After a two-hour police stakeout of a Rohnert Park mobile home Friday afternoon, a man came out the back door shooting, and police fired back, according to witnesses.
The 27-year-old man died and a sheriff's deputy was wounded in the shootout in the Rancho Feliz Mobile Home Park.
The Sonoma County Sheriff's Office would not identify either shooting victim Friday, but witnesses identified the dead man as Luis Felipe Sanchez, whose criminal record included assault, battery, drug charges and a stint at San Quentin.
Six sheriff's deputies, responding to a tip that "a wanted person" was staying at a home on Zaragoza Drive, set up watch about 10:40 Friday morning. The Sheriff's Office would not say what the man was wanted for.
Almost two hours later, when Joyce Jones returned home and went to unlock the back door, Sanchez bolted out and shot twice at deputies, according to witnesses. One deputy was hit in the chest, but the bullet did not puncture his protective vest. Several officers returned fire.
"I heard the first two shots, and I saw the rest of the shots and saw him (Sanchez) fall to the ground," said Erica Johnson, a friend of Sanchez's and daughter of Joyce Jones. "He was standing. The last five shots was what brought him down," Johnson said.
Johnson said her mother told her Sanchez fired at the deputies when he came out, hitting one. She said the deputies returned fire, hitting Sanchez several times in the chest.
Although his vest probably saved his life, the deputy was not unscathed. The bullet's impact caused a large, bleeding contusion, and the deputy was taken by ambulance to Santa Rosa Memorial Hospital, where he was treated and released.
Sanchez was airlifted to Santa Rosa Memorial Hospital, where he was pronounced dead.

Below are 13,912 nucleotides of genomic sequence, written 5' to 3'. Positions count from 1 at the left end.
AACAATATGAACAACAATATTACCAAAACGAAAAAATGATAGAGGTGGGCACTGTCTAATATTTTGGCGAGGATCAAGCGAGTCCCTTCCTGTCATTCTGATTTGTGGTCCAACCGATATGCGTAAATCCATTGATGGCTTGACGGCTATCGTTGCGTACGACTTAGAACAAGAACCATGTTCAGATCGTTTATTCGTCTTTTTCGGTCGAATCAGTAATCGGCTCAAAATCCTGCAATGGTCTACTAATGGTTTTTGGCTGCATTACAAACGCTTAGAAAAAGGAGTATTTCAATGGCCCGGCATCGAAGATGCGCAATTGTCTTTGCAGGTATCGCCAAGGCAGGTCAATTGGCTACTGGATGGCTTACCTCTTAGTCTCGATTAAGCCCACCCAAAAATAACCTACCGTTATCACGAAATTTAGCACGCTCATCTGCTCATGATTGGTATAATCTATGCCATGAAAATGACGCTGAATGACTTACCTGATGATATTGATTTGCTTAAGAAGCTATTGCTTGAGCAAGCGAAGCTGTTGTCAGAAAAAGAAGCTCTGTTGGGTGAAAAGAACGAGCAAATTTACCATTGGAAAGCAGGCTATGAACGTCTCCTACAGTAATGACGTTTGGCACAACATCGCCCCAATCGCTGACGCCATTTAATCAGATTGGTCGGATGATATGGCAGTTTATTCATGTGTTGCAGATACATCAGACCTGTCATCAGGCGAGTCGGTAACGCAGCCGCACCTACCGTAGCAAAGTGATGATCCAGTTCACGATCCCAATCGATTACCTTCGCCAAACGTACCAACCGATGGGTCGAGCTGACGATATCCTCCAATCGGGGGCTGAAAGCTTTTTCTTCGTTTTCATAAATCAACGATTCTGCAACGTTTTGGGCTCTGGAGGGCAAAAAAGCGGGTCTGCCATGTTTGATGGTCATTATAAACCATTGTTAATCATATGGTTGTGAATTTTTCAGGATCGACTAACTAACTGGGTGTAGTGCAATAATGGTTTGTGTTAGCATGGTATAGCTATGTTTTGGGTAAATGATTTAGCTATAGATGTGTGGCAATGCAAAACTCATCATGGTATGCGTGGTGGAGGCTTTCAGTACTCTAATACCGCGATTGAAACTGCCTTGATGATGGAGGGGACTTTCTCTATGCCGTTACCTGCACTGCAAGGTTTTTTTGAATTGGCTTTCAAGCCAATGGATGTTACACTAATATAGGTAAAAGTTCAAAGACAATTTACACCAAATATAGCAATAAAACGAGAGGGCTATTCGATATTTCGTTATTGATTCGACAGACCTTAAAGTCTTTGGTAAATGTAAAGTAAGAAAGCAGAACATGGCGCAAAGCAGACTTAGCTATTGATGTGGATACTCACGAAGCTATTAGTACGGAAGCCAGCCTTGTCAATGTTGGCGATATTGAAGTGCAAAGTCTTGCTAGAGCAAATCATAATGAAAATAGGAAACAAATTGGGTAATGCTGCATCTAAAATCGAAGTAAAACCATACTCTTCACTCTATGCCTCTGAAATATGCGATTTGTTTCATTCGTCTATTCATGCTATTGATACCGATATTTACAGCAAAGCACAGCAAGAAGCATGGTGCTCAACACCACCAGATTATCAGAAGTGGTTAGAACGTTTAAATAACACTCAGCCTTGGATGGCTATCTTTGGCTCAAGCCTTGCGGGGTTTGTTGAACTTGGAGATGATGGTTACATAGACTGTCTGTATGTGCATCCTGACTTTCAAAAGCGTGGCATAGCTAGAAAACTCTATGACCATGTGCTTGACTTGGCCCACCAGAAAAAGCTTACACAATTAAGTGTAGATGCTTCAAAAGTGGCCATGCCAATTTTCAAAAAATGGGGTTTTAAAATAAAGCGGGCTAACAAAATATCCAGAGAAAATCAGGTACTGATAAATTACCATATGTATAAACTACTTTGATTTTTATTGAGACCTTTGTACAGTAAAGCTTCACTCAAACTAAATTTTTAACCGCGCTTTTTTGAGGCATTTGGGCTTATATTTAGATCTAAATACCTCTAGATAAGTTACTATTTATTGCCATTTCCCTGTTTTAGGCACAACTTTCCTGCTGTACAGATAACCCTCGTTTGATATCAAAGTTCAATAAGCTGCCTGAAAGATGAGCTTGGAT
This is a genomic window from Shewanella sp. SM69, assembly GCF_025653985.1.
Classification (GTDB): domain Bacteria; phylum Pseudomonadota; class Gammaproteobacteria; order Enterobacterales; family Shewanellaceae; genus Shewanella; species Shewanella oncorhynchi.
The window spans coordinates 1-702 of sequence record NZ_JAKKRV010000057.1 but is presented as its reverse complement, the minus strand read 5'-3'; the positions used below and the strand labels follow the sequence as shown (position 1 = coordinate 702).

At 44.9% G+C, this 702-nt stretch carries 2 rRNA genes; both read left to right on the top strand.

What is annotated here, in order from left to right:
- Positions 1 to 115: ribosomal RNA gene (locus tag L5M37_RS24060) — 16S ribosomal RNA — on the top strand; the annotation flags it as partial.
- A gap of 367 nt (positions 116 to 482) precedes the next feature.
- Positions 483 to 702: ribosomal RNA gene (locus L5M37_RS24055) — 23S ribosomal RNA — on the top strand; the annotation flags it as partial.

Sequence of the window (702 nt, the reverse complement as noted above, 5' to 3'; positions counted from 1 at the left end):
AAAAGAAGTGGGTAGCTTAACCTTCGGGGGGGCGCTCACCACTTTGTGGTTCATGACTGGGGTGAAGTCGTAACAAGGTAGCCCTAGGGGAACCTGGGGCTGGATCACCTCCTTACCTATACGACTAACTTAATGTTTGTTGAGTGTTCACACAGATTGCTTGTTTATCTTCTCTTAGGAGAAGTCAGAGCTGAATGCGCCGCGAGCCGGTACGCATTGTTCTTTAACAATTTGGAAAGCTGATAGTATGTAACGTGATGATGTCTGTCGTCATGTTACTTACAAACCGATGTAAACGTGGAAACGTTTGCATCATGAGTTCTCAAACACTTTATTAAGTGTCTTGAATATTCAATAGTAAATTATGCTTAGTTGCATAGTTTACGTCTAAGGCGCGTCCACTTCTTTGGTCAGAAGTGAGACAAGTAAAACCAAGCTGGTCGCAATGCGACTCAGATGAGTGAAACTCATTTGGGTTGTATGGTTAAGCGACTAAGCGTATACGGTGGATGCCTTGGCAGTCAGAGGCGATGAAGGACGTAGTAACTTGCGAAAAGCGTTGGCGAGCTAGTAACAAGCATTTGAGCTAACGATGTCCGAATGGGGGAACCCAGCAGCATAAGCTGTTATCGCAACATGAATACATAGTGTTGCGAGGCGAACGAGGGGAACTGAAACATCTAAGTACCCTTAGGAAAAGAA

Sanchez had a Sonoma County arrest record dating back to 1998 on drug and assault charges, with a history of resisting arrest, according to Sonoma County Superior Court records.
He was sentenced to San Quentin in 2004 on drug and vehicle violation charges, according to court records.
Rancho Feliz ("Happy Ranch") is west of Highway 101, laid out on a one-mile loop with several cross streets, making it an enclosed community of about 1,000 people living in 300 mobile homes.
A sign at the front gate says "Drug Free Zone."
"Our neighborhood is not any different than other neighborhoods," said Diane Acosta-Pelletier, a 20-year resident of Rancho Feliz who lives across the street from Jones.
"There are mostly good neighbors, and then there are the trouble spots. That," she said, nodding toward Jones' home at the center of a wide web of yellow police tape, "has been a trouble spot for a long time now."
Several neighbors expressed concern for Erica Johnson's 5-year-old daughter, MacKenzie, who had been staying with her grandmother, Jones.
"We were telling police, 'For the love of God, get that little girl out of there,' " a neighbor said. "She needs to be protected."
Neighbors congregated outside the yellow tape Friday, some unable to get home, some watching plainclothes police walking around in blue jeans and T-shirts with large black revolvers strapped to their hips.
"We haven't had a shooting here for a couple years," a neighbor said. "We've had a bunch of stabbings and drug raids, but not too many shootings."
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